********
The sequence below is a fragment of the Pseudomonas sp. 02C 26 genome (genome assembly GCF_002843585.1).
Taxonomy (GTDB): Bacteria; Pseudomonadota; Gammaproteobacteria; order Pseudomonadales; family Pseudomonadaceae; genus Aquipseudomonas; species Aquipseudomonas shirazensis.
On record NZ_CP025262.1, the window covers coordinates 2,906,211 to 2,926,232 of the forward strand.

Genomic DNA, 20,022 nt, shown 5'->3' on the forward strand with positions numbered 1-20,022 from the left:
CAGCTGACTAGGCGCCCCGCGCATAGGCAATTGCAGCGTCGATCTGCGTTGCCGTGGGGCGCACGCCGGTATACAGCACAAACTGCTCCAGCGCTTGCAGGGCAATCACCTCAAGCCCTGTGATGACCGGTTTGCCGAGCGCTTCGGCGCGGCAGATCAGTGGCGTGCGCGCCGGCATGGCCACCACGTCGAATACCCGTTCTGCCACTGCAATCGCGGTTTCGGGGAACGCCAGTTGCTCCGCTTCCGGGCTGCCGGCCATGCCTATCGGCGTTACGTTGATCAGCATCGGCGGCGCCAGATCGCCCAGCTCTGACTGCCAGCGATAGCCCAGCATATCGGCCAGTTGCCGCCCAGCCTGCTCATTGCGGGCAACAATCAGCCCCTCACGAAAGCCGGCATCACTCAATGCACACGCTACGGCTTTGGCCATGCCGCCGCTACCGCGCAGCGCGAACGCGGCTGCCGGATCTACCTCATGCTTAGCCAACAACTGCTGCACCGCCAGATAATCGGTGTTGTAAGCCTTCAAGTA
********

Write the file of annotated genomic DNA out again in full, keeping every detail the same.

The sequence below is a fragment of the Pseudomonas sp. 02C 26 genome (genome assembly GCF_002843585.1).
Taxonomy (GTDB): Bacteria; Pseudomonadota; Gammaproteobacteria; order Pseudomonadales; family Pseudomonadaceae; genus Aquipseudomonas; species Aquipseudomonas shirazensis.
On record NZ_CP025262.1, the window covers coordinates 2,906,211 to 2,926,232 of the forward strand.

Genomic DNA, 20,022 nt, shown 5'->3' on the forward strand with positions numbered 1-20,022 from the left:
CAGCTGACTAGGCGCCCCGCGCATAGGCAATTGCAGCGTCGATCTGCGTTGCCGTGGGGCGCACGCCGGTATACAGCACAAACTGCTCCAGCGCTTGCAGGGCAATCACCTCAAGCCCTGTGATGACCGGTTTGCCGAGCGCTTCGGCGCGGCAGATCAGTGGCGTGCGCGCCGGCATGGCCACCACGTCGAATACCCGTTCTGCCACTGCAATCGCGGTTTCGGGGAACGCCAGTTGCTCCGCTTCCGGGCTGCCGGCCATGCCTATCGGCGTTACGTTGATCAGCATCGGCGGCGCCAGATCGCCCAGCTCTGACTGCCAGCGATAGCCCAGCATATCGGCCAGTTGCCGCCCAGCCTGCTCATTGCGGGCAACAATCAGCCCCTCACGAAAGCCGGCATCACTCAATGCACACGCTACGGCTTTGGCCATGCCGCCGCTACCGCGCAGCGCGAACGCGGCTGCCGGATCTACCTCATGCTTAGCCAACAACTGCTGCACCGCCAGATAATCGGTGTTGTAAGCCTTCAAGTA